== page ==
Would you like to stop your dog from eating poop? Of course, you would. Like any responsible dog owner, I'm pretty sure that you must find it rather disturbing, frustrating, and disgusting to know that you can't seem to stop your dog from eating its own poop or any other type or kind of poop for that matter.
You know what though, I don't blame you for your valiant attempt to stop your dog from eating poop. I know that dogs are universally known as man's "best friend" but, what self-respecting dog owner with any iota of personal hygiene would like to be licked on the face or lips, for example, by a poop-eating dog? Not me.
But, if it's any consolation, you should know that the issue you have with your dog eating poop is not an isolated incident. In other words, you're not alone; there are other hundreds of dog owners like yourself perplexed and troubled by the mere fact that they too can't seem to stop their dogs from eating poop.
So, don't try to blame yourself or feel guilty over your dog's seemingly "odd" behavior. As a matter of fact, because there are way too many dogs eating some form of poop, there is a scientific name for this doggy behavioral problem called "Coprophagia."
Well, you'll be happy to know that there's a way to stop your dog from eating poop. And, you might be surprised to learn that the solution lies in you simply learning how to "housebreak" your dog. You see, your dog eating poop is simply one form of a laundry list of possible dog behavioral problems.
Therefore, if you learn how to effectively correct your dog's behavior, you'll undoubtedly be able to correct any other potential dog-related behavior problems that might arise in the future including your dog eating poop.
How To Housebreak Your Dog So That You Can Stop Your Dog From Eating Poop
So, going forward, the emphasis of this article will be teaching you how to housebreak your dog so that you can develop the basic skills needed for you to successfully stop your dog from eating poop. Let's get started... You have to housebreak your dog so that he will not "dirty up" the house. In order to do this, you must first understand that your pet dog always wants to please you. Nothing gives your dog greater pleasure than to know that his actions meet with your approval.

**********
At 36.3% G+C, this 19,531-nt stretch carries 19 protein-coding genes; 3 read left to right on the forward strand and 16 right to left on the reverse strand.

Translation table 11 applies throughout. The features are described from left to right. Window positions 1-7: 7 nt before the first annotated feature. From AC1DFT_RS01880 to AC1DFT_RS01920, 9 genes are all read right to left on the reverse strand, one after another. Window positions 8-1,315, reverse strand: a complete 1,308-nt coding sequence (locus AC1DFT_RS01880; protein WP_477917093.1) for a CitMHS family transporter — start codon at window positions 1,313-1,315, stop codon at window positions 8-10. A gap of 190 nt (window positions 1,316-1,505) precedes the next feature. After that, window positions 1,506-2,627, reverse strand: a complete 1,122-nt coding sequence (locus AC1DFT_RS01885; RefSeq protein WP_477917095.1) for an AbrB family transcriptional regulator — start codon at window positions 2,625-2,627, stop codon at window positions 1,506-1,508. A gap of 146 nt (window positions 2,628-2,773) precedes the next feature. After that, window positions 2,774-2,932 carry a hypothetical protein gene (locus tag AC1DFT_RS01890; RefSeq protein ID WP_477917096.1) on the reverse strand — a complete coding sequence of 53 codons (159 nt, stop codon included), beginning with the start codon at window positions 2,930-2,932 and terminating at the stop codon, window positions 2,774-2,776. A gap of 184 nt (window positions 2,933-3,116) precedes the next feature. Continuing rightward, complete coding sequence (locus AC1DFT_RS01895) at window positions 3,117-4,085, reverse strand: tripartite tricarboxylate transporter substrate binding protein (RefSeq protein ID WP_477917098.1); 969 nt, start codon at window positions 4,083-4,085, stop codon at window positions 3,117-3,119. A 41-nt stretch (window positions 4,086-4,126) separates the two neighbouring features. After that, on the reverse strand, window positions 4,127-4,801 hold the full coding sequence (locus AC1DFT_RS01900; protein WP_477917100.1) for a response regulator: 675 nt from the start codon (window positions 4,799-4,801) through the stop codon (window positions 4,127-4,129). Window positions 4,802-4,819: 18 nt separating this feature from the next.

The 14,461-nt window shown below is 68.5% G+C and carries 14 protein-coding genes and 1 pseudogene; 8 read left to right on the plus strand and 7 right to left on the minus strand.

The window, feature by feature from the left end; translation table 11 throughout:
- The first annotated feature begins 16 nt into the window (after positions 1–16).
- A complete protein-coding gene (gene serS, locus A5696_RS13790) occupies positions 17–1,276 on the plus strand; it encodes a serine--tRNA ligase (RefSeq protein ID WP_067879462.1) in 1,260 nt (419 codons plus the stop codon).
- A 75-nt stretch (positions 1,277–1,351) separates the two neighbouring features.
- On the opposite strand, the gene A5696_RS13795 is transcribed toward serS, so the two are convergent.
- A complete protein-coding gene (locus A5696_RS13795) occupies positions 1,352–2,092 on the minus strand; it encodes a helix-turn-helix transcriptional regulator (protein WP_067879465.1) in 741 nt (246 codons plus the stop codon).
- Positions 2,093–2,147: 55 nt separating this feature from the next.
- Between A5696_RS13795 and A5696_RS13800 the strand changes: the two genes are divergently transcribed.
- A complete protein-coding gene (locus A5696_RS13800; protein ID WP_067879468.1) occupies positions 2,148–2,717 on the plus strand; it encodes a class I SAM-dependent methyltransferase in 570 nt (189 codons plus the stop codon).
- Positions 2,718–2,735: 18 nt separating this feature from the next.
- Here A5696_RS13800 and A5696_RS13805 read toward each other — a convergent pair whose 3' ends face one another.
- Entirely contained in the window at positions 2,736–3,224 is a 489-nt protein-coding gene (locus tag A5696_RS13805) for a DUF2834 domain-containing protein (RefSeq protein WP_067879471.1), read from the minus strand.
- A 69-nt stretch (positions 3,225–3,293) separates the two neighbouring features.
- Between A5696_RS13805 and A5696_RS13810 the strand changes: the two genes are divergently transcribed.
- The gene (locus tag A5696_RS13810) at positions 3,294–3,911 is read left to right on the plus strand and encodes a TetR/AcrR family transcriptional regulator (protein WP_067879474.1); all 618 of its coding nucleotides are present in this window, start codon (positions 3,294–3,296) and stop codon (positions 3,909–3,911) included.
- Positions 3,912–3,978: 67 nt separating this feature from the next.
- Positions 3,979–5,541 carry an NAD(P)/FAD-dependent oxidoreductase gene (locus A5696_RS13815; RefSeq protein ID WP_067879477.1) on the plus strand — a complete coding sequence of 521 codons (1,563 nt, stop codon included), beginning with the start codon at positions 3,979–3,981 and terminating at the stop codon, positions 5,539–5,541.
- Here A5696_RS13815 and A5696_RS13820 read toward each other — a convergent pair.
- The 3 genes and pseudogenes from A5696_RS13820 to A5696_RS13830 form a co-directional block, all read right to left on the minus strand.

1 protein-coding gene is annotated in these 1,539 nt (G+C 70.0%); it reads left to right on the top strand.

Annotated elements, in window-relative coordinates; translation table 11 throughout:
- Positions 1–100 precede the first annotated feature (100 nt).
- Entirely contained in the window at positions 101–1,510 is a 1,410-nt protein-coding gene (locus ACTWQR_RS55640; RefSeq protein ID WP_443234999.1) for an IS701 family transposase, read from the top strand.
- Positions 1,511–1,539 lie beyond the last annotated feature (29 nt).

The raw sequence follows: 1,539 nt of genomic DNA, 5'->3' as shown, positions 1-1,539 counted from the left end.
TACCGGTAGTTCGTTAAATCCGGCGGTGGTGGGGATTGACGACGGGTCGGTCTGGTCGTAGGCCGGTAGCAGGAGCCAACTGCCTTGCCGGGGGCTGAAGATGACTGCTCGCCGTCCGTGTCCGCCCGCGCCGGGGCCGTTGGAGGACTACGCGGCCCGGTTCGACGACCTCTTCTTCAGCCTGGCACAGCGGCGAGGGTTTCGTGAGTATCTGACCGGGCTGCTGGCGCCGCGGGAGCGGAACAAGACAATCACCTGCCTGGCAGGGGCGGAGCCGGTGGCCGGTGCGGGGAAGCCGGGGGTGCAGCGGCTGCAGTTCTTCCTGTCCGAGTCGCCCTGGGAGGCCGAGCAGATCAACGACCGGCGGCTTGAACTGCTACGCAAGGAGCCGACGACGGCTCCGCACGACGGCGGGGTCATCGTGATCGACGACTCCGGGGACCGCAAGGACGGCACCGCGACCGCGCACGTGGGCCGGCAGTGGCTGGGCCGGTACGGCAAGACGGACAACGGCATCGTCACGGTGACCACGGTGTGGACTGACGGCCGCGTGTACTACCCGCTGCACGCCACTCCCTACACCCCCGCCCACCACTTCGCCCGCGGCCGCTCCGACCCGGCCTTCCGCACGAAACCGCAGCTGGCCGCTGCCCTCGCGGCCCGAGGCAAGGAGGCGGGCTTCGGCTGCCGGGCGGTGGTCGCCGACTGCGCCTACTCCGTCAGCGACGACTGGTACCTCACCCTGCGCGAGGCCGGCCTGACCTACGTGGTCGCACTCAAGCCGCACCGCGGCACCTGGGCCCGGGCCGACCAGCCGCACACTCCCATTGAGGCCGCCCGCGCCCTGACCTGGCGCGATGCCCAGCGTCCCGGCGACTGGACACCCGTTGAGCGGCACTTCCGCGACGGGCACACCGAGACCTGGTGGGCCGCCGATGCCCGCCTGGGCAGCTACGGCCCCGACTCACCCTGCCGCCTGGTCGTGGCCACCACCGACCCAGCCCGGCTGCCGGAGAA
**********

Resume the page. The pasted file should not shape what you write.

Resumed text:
Conversely, nothing gives your dog greater displeasure than to know that his actions have not met with your approval. If you remember this, then it will be relatively easy for you to housebreak your dog in order to deter any future doggy misbehavior.
You know, in a way, training a dog to behave well is similar to how you would raise or correct a child. In other words, if you teach a child how to "follow rules" as an infant and you reward him accordingly when he performs or behaves admirably, he's less likely to "act out" as an adult.
Similarly, when your dog acts properly, you should speak to him very pleasantly. Reward him immediately by petting him and by giving him a doggy treat thereby reinforcing the good behavior. However, when your dog misbehaves (such as, eating poop), tell your dog in no uncertain terms that he has done the wrong thing and is a "bad dog."
Basically, the "secret" to stopping your dog from eating poop is that you have to punish your dog immediately after he has done something wrong, or just as he is about to do it. If you wait too long, the dog will not understand later why he is being punished,-and he will not associate the punishment with his wrong behavior.
If you keep a careful watch over your dog, you can housebreak him pretty quickly. If you are not vigilante or consistent about correcting your dog's behavior, it will take you much longer to housebreak him, which would make trying to stop your dog from eating poop later, for instance, even the more challenging.
Having said that, you must realize that your dog is not as smart as you are, so you will have to be very patient. Most of the time, it takes about 7 to 21 days to housebreak a dog. Ultimately, if you apply the dog behavior modification or conditioning principles suggested above, you will successfully stop your dog from eating poop, for example, not because your dog wants to be sanitary, but simply because he wants to make you happy.